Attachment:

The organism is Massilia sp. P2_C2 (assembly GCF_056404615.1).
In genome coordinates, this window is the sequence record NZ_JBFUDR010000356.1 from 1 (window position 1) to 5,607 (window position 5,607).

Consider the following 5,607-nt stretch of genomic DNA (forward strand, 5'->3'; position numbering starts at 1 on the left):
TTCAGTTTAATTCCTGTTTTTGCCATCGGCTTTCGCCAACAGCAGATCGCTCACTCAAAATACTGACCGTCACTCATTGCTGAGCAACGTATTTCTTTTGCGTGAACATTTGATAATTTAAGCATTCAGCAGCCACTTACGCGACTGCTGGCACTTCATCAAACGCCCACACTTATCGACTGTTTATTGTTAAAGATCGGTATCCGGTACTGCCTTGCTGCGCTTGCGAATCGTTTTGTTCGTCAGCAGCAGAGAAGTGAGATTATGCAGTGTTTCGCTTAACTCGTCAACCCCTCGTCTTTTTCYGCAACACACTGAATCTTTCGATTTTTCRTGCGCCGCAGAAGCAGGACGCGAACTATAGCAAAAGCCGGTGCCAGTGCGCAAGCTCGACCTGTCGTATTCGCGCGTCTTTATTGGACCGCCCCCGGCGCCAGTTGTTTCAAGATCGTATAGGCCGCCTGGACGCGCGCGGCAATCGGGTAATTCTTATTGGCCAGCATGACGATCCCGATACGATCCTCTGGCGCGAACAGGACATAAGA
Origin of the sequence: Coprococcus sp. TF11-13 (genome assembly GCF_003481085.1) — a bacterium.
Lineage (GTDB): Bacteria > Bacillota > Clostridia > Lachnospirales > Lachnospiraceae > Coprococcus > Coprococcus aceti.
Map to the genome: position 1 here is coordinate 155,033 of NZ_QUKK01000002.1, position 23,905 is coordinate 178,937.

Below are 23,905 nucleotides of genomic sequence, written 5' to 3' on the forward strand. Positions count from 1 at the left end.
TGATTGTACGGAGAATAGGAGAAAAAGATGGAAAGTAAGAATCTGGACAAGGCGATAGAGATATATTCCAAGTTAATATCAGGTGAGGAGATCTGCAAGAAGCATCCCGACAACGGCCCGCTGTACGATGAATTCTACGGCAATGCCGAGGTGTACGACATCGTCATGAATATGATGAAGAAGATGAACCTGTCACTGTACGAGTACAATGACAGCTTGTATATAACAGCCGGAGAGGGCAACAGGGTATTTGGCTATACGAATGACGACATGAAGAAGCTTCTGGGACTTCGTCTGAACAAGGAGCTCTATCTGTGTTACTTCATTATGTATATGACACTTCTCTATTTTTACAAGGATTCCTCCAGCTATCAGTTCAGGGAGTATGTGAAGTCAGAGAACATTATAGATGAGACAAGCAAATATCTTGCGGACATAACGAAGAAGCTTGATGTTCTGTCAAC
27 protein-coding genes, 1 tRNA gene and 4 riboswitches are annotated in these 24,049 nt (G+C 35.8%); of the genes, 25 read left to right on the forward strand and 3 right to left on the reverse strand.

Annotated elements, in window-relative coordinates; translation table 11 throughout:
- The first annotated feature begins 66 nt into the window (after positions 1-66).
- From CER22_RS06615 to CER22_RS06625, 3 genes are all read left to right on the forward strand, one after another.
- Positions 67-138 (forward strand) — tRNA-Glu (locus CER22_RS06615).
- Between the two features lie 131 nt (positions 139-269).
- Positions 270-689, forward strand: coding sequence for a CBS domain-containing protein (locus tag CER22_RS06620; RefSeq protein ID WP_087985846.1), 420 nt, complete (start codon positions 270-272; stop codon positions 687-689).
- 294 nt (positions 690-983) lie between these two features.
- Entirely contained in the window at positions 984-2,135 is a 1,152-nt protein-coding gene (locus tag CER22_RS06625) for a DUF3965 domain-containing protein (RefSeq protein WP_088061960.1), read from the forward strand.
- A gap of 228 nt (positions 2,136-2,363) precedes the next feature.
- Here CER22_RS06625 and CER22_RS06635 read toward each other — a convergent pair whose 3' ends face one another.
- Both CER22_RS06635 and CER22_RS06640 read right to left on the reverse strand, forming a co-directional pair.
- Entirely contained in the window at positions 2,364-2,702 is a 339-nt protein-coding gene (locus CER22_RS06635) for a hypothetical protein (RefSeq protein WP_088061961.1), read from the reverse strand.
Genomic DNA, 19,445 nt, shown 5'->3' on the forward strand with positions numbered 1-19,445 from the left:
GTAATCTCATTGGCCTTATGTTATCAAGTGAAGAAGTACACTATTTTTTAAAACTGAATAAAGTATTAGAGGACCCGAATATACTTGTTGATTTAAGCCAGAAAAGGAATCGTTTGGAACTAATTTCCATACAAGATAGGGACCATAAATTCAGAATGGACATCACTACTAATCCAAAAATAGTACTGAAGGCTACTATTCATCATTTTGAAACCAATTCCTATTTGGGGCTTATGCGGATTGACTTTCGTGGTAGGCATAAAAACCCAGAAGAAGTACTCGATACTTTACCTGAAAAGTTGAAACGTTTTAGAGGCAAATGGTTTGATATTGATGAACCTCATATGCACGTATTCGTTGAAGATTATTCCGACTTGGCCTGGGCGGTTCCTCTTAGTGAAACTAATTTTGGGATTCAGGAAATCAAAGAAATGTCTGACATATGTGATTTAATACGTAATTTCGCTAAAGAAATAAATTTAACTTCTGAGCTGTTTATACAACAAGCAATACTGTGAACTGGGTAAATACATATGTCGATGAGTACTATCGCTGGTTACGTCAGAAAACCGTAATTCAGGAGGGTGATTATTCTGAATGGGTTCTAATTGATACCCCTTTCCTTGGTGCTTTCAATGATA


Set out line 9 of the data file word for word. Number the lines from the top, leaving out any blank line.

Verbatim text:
TGATTGTACGGAGAATAGGAGAAAAAGATGGAAAGTAAGAATCTGGACAAGGCGATAGAGATATATTCCAAGTTAATATCAGGTGAGGAGATCTGCAAGAAGCATCCCGACAACGGCCCGCTGTACGATGAATTCTACGGCAATGCCGAGGTGTACGACATCGTCATGAATATGATGAAGAAGATGAACCTGTCACTGTACGAGTACAATGACAGCTTGTATATAACAGCCGGAGAGGGCAACAGGGTATTTGGCTATACGAATGACGACATGAAGAAGCTTCTGGGACTTCGTCTGAACAAGGAGCTCTATCTGTGTTACTTCATTATGTATATGACACTTCTCTATTTTTACAAGGATTCCTCCAGCTATCAGTTCAGGGAGTATGTGAAGTCAGAGAACATTATAGATGAGACAAGCAAATATCTTGCGGACATAACGAAGAAGCTTGATGTTCTGTCAAC